Frank pulled the silver chicken wire trap from the stream, and his heart thumped when he felt the weight. Inside, a long grey–black eel curled, unable to find its way out after slithering down the funnel after the pink bait.
Frank brought the trap through the burnt orange woods to the field where his father was harvesting red potatoes.
“Dad!” he shouted. ‘I’ve finally got one!”
His father placed a fork in dark brown earth, lit a pipe, and considered the eel.
“Looks like she’s a longfin.”
“How can you tell it’s a she?”
“Longest ones are females. Probably lived in that stream near 100 years until you happened along.”
“How do you eat them, Dad?”
“Boiled, pickled. Cold like a jelly. With a green herb sauce. Reckon if you hadn’t caught her, she’d be off on her amazing journey soon.”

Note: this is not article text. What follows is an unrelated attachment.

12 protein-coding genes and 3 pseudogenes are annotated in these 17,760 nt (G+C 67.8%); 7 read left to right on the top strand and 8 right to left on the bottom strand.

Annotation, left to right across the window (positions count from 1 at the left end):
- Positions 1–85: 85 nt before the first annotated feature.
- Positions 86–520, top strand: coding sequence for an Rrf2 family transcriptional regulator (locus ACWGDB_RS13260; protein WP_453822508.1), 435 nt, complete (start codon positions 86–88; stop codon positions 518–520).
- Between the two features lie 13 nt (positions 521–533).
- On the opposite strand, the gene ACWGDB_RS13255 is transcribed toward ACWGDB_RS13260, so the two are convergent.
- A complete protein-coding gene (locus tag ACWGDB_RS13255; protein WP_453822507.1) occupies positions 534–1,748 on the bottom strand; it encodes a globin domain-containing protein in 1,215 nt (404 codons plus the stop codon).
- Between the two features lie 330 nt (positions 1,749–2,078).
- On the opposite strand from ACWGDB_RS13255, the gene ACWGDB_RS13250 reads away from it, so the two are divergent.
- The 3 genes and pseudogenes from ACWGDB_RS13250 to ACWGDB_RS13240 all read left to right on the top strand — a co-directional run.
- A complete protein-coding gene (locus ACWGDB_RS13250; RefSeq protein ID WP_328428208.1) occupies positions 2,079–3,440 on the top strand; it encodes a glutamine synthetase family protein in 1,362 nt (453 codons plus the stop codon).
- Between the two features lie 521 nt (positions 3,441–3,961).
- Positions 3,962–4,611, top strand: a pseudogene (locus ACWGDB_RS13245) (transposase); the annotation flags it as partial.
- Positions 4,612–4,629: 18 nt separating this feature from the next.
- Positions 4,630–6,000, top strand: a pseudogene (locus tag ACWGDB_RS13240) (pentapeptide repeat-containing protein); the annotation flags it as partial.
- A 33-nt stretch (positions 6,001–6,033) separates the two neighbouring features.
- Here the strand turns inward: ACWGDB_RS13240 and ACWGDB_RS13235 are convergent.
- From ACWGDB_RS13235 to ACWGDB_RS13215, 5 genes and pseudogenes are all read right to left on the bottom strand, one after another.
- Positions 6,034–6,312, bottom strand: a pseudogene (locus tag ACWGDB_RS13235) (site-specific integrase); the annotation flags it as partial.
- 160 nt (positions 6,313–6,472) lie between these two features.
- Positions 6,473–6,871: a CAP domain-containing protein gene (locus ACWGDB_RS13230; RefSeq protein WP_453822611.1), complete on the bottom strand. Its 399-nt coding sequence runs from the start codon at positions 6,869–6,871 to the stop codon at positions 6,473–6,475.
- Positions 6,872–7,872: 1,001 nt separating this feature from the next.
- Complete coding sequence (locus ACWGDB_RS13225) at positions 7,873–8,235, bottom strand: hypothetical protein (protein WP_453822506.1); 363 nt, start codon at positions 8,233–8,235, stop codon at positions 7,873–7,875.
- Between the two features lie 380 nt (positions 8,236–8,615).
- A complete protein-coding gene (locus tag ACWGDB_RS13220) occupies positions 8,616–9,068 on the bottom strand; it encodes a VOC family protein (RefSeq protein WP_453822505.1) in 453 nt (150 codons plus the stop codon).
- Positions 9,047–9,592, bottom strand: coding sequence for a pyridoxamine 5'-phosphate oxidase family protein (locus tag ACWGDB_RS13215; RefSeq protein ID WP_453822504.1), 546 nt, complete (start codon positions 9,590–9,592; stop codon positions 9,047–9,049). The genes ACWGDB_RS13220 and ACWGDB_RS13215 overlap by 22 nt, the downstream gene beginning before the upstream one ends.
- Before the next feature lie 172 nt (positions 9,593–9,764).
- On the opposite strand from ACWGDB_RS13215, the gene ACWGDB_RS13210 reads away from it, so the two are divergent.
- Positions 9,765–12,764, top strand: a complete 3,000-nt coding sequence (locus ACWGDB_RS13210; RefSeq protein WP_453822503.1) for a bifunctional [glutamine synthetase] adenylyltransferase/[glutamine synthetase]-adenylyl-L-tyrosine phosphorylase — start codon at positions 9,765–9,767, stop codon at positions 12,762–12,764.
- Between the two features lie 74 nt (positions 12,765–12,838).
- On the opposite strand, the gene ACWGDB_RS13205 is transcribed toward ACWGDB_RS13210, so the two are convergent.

“If she hadn’t wandered into your trap, she’d soon sense it’s time to swim downstream, into the sea, thousands of miles up the deep blue Pacific before she has her babies.” His father puffed royal-blue smoke. “Thought how you are going to kill her, son?”
The boy was silent.
“She could live for days in that trap. Guess you’ll work it out.”
His father put the pipe in his pocket and picked up the fork. Frank lifted the trap and walked up the hill towards the farmhouse with the charcoal–grey roof. He paused as he passed the mound with freshly cut grass and two white wooden crosses, one smaller than the other. Frank looked back at his father digging up potatoes and down at the eel coiled in the chicken wire.
After a while, he carried the cage back to the stream, opened the square end, and released the eel into the turquoise water.